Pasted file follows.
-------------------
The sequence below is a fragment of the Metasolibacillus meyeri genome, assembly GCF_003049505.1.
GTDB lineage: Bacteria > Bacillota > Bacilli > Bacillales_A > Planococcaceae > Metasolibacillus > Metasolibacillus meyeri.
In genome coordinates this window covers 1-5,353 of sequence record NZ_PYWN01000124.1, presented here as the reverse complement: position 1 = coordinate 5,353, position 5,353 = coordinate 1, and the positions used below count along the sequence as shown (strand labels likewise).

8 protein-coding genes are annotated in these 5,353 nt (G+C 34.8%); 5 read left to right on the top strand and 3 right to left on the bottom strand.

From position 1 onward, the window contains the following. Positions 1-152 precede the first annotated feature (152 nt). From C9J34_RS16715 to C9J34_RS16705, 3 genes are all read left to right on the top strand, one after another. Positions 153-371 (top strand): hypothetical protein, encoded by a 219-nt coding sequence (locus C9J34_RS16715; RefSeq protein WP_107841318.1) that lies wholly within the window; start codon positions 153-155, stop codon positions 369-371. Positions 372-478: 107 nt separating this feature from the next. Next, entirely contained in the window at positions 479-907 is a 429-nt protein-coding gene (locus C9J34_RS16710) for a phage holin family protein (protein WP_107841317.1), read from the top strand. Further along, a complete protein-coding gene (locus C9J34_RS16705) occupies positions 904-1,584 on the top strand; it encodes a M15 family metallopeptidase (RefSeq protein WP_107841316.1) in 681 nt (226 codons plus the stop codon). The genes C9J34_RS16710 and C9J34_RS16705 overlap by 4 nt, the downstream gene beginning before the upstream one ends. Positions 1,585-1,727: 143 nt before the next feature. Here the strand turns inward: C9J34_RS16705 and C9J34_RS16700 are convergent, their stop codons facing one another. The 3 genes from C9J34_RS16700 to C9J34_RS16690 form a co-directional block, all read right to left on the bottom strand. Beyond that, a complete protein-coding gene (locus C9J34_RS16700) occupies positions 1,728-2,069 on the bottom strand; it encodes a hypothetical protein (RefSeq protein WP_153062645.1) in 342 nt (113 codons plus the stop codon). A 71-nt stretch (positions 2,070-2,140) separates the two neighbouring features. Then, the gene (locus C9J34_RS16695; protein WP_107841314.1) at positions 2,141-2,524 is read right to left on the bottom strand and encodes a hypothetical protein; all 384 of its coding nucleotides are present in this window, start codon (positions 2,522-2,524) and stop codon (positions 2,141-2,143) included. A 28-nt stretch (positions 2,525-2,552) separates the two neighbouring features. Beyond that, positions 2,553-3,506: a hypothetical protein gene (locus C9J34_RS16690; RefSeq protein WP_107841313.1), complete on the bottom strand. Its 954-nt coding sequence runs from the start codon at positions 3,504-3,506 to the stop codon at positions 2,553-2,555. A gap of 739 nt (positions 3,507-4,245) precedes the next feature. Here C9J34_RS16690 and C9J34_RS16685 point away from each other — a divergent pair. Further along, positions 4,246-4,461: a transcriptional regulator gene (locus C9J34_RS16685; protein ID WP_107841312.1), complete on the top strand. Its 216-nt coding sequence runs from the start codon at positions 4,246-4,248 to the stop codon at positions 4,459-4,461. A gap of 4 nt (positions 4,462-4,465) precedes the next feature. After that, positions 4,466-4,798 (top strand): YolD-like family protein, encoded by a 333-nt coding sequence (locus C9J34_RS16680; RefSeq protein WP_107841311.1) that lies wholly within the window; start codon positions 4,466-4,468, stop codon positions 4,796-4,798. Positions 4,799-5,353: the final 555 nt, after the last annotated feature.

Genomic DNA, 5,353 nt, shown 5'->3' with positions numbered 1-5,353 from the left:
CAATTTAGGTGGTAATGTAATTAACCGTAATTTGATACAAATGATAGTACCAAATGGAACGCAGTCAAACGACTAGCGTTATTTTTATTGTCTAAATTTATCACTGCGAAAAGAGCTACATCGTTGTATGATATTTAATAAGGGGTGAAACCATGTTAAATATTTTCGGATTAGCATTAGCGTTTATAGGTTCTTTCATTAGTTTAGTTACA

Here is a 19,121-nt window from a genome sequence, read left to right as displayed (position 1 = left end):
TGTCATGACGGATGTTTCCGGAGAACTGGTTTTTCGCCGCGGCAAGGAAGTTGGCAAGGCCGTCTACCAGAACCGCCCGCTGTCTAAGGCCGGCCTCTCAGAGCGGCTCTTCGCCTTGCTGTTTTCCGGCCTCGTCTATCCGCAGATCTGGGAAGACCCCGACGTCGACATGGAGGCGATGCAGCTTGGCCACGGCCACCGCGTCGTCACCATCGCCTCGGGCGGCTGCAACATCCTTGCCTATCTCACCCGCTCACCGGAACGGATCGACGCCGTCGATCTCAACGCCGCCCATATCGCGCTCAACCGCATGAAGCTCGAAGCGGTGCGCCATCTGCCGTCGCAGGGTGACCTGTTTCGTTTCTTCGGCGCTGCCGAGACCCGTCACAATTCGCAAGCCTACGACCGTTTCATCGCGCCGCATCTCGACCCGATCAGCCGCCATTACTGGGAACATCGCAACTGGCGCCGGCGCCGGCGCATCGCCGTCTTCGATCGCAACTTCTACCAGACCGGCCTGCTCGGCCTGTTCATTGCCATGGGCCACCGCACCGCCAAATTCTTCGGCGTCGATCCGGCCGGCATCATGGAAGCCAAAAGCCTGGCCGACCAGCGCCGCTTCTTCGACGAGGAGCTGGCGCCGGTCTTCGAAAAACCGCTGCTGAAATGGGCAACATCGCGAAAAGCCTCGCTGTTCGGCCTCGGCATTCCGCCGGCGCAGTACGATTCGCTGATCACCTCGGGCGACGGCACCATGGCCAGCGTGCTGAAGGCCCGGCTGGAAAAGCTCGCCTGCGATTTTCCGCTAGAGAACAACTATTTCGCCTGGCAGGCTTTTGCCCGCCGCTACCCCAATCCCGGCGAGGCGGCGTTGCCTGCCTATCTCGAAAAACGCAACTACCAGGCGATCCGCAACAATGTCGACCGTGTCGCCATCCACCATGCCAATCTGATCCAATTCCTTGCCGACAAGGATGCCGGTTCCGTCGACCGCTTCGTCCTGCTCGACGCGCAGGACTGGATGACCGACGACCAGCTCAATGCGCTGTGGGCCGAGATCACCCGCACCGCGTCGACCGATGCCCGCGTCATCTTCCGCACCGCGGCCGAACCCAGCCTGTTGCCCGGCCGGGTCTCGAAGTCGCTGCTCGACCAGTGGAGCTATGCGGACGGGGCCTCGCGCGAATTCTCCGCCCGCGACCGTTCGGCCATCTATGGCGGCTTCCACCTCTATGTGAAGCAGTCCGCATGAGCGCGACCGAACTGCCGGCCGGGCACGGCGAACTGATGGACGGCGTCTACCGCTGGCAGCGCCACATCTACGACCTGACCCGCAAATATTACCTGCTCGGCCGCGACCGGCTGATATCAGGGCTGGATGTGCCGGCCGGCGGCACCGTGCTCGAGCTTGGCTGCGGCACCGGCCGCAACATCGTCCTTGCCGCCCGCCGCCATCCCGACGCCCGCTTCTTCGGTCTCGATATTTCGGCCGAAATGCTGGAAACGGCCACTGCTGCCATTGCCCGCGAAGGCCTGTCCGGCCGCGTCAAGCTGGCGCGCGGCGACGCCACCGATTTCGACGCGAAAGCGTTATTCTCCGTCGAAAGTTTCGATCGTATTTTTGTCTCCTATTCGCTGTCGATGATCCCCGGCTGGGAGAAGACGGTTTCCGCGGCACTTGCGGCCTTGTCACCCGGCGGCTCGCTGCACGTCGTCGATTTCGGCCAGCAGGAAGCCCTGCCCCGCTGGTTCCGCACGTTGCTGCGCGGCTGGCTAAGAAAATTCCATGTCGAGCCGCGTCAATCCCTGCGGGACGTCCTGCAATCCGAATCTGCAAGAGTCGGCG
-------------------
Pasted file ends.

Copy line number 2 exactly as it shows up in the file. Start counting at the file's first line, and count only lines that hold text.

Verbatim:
GTDB lineage: Bacteria > Bacillota > Bacilli > Bacillales_A > Planococcaceae > Metasolibacillus > Metasolibacillus meyeri.